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Grain futures - Weekly outlook: July 22 - 26

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Investing.com - U.S. grain prices ended Friday's session broadly higher, as market players continued to monitor weather conditions across grain-growing regions in the U.S. Midwest and in the Great Plains.

On the Chicago Mercantile Exchange, soybeans for August delivery jumped 1.4% on Friday to settle the week at USD14.8988 a bushel by close of trade.

Earlier in the day, the August contract rose to a daily high of USD14.9263 a bushel, the strongest level since June 21.

Prices of the oilseed rallied 4.1% on the week amid concerns that adverse weather in key soy-growing states in the U.S. may damage crops.

According to the U.S. Department of Agriculture, approximately 26% of the U.S. soy crop bloomed as of last week, significantly below the 63% recorded in the same week a year earlier.

The agency also said that nearly 65% of the soy crop was in 'good' to 'excellent' condition as of last week, down from 67% in the preceding week.

Meanwhile, corn futures for September delivery eased up 0.5% on Friday to settle the week at USD5.4313 a bushel.

Corn prices found support after the USDA said U.S. farmers sold 1.7 million tonnes of corn for the current and new marketing years, above market expectations for sales of 1.6 million tonnes.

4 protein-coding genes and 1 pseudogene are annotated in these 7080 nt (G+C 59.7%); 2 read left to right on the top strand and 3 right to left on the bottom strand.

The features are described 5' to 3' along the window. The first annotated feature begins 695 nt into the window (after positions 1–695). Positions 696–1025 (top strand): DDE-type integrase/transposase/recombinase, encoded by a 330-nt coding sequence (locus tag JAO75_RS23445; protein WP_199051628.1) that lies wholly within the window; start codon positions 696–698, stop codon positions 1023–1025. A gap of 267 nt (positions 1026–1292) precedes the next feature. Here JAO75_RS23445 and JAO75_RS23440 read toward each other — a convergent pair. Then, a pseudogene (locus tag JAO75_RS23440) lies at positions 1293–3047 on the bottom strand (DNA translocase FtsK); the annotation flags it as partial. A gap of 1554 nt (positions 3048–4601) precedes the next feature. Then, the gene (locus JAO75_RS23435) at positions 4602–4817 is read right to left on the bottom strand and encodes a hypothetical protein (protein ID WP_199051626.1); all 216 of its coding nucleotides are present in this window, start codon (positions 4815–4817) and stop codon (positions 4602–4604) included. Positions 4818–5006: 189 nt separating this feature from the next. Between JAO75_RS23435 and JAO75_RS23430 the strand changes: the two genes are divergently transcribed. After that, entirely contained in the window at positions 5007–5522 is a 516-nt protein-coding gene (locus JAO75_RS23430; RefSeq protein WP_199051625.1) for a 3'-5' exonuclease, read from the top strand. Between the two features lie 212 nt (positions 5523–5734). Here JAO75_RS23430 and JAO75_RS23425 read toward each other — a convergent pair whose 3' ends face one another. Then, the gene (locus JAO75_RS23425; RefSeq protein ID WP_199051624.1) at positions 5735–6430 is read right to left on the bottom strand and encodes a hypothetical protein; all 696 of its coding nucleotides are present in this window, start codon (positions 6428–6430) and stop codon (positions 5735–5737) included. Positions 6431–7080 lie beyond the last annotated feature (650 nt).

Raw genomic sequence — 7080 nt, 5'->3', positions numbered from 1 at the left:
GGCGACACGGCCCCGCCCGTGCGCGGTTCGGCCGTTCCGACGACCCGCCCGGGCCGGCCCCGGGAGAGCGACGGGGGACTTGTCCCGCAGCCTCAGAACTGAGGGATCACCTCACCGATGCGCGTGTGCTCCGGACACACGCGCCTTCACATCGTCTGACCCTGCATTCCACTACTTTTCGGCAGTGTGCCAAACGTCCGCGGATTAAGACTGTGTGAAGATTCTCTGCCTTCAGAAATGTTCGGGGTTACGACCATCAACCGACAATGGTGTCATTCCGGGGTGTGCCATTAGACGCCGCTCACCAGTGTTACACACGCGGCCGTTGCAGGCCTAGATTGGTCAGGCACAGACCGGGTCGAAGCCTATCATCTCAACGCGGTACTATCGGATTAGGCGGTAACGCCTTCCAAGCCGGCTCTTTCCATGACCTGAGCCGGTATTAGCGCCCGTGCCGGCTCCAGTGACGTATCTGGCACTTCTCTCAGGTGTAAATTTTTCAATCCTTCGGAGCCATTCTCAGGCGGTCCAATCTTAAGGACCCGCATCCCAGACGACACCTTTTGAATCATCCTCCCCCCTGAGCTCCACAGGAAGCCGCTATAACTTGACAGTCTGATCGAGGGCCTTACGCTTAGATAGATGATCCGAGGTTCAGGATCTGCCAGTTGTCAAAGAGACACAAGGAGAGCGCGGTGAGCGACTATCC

Despite Friday's upbeat performance, the September corn futures contract ended the week with a loss of 0.2%.

Elsewhere on the Chicago Board of Trade, wheat for September delivery added 0.4% on Friday to settle the week at USD6.6388 a bushel.

Wheat futures were boosted after the USDA said China acquired 120,000 metric tons of soft-red winter wheat.

U.S. wheat sales to foreign buyers are up 44% from the same period a year earlier.

Despite Friday's gains, the CBOT September wheat contract lost 2.5% on the week.

In the week ahead, corn and soybean traders will continue to pay close attention to weather forecasts for grain-growing regions in the U.S. Midwest, while wheat traders will monitor temperatures in the Great Plains-region.

Corn is the biggest U.S. crop, followed by soybeans, government figures show. Wheat was fourth, behind hay.

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The views and opinions expressed herein are the views and opinions of the author and do not necessarily reflect those of Nasdaq, Inc.


The views and opinions expressed herein are the views and opinions of the author and do not necessarily reflect those of Nasdaq, Inc.

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